Dynamics 365 Business Central in an Azure Container Instance

I recently came across this article, which talks about using the Azure Cloud Shell to create an Azure Container Instance that runs Dynamics 365 Business Central. I was intrigued because Azure Container Instances has just recently been released to the public and I just gotta try the new stuff! Thanks Andrey for that article!

What is an Azure Container Instance you might be asking? If you’ve been keeping up with Dynamics 365 Business Central development, you have been using containers to create your environments. This requires Docker to run either on a Windows 10 or Windows 2016 Server machine that’s either hosted or on-prem. Either way, you’re carrying the overhead of the machine, physical or virtual. With Azure Container Instances, you can create the containers directly in Azure without that machine overhead. This ‘should’ translate to some sort of cost savings, but as my container has only been up for about 2 hours as of the time of this article, I don’t yet know if or how much savings there will be.

In Andrey’s post, he walks you through using the Azure Portal and Azure Cloud Shell to create the container. Being the ‘lazy developer’ that I am though, I prefer to do as little manual work as possible so I thought I’d take a stab at building PowerShell script that I can run locally and potentially automate the entire process. Yup, even opening my browser to paste the code into Azure Cloud Shell is apparently too much work for me. 🙂

Turns, out this is pretty easy to do. Using the Azure Resource Manager PowerShell module, we can easily connect to our Azure account, and create the necessary container pieces.

Here’s how…

The first thing we need to do is connect to our subscription and tenant. The user will be prompted for credentials when this command is executed. If you don’t know what your subscription and tenant IDs are, you can find instructions here for the subscription ID, and here for the tenant ID.

Once we’re connected we need to create the Azure Resource Group that will be used for our container instance.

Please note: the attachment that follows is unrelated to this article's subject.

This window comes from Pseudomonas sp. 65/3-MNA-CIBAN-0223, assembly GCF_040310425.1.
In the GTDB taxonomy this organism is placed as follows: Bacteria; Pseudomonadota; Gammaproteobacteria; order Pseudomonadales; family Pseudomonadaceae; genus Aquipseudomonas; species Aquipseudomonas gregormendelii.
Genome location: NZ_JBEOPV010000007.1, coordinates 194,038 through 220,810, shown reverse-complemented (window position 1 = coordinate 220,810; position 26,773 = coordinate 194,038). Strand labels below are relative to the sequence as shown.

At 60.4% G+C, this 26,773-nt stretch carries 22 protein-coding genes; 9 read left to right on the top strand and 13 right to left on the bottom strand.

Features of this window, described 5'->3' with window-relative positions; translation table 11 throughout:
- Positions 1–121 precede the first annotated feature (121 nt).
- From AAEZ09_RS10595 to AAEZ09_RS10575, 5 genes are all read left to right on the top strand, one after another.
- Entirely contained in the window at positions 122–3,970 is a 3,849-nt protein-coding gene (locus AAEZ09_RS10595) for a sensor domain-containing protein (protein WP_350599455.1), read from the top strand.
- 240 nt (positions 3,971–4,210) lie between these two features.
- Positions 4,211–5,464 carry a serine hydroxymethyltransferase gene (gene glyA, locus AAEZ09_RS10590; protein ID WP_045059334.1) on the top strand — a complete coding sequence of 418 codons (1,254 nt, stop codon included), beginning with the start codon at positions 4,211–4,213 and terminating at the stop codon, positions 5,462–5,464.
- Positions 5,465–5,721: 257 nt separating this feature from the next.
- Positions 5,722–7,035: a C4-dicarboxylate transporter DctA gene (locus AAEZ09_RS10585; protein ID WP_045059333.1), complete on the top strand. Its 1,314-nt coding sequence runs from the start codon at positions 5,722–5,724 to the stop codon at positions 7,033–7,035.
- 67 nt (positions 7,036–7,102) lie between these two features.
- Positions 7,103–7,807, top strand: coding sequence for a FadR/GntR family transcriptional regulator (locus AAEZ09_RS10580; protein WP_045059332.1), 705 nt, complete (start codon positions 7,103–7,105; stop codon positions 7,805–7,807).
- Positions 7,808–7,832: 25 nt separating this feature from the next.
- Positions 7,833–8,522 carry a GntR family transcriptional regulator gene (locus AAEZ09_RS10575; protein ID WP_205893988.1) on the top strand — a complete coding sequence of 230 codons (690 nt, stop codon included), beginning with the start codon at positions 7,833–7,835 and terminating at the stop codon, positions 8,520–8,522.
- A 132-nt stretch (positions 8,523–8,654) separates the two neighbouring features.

Once the resource group is created now we can create the container. This is where we get to set the parameters for the container. One change I made from Andrey’s initial post is that I assigned the container the DnsNameLabel, which will mean we can use the Fqdn to access the container instead of the IP address. If you’ve used FreddyK‘s NavContainerHelper module, you’ll also notice that the parameters here are similar to some of the ones used by the New-NavContainer commandlet. Hey maybe we can get some new additions to the module for this stuff!

Ok…..here’s the actual code. It’s pretty basic at this point in time. Just getting my feet wet to see how it goes.

Install-Module AzureRM

$azureSubID = ''
$azureTenantID = ''
$azureResourceGroupName = 'myResourceGroup'
$azureLocation = 'EastUS'
$containerEnvVariables = @{ACCEPT_EULA='Y';USESSL='N'}
$containerImage = 'microsoft/bcsandbox:us'
$containerName = 'myContainer'

Connect-AzureRmAccount -Environment AzureCloud -Force -Subscription $azureSubID -TenantId $azureTenantID

New-AzureRmResourceGroup -Name $azureResourceGroupName -Location $azureLocation

New-AzureRmContainerGroup -Image $containerImage `
 -Name $containerName `
 -ResourceGroupName $azureResourceGroupName `
 -Cpu 2 `
 -EnvironmentVariable $containerEnvVariables `
 -IpAddressType Public `
 -MemoryInGB 4 `
 -OsType Windows `
 -DnsNameLabel $containerName ​
 -Port 80,443,7048,7049,8080 `
 -Location $azureLocation

Once you execute the above script, go grab a coffee. After about 15-20 minutes your container should be up and running. You can check on the state of your container using the following code:

Get-AzureRmContainerGroup -ResourceGroupName $azureResourceGroupName -Name $containerName

When you run the above code you’ll see various properties of the container. What you want to pay attention to are ProvisioningState and State, which will appear as ‘Creating‘ and ‘Pending‘ as shown below.



Once the container has been created, you should see the following statuses:



Take note of the Fqdn property and save the address value. This is the address that you will need to use to connect to your Business Central environment later on.

Once your container has a State of ‘Running‘, you can check the container logs by using the following code:

Get-AzureRmContainerInstanceLog -ContainerGroupName $containerName -ResourceGroupName $azureResourceGroupName

Running the above code will show you the container logs, and again, if you’ve been using the NavContainerHelper, these logs will look very familiar to you:



When you connect to your container via Visual Studio Code or the Web Client, or to download the VSIX, you need to use the address from the FQDN property of the container instance, and not the address values that you see in the container logs. See some examples below:

If you have access to the private insider builds for Business Central, you need to provide credentials in order to access the Docker image registry. You can do that by adding the ‘-RegistryCredential‘ parameter and supplying a PSCredential object to the New-AzureRmContainerGroup command.

Oh, if you’re into this kind of thing, you can check out the Azure Container Instance SLA here. It’s a super fun read! 🙂

Thanks again to Andrey Baludin for his original post on Azure Container Instances!

Happy coding!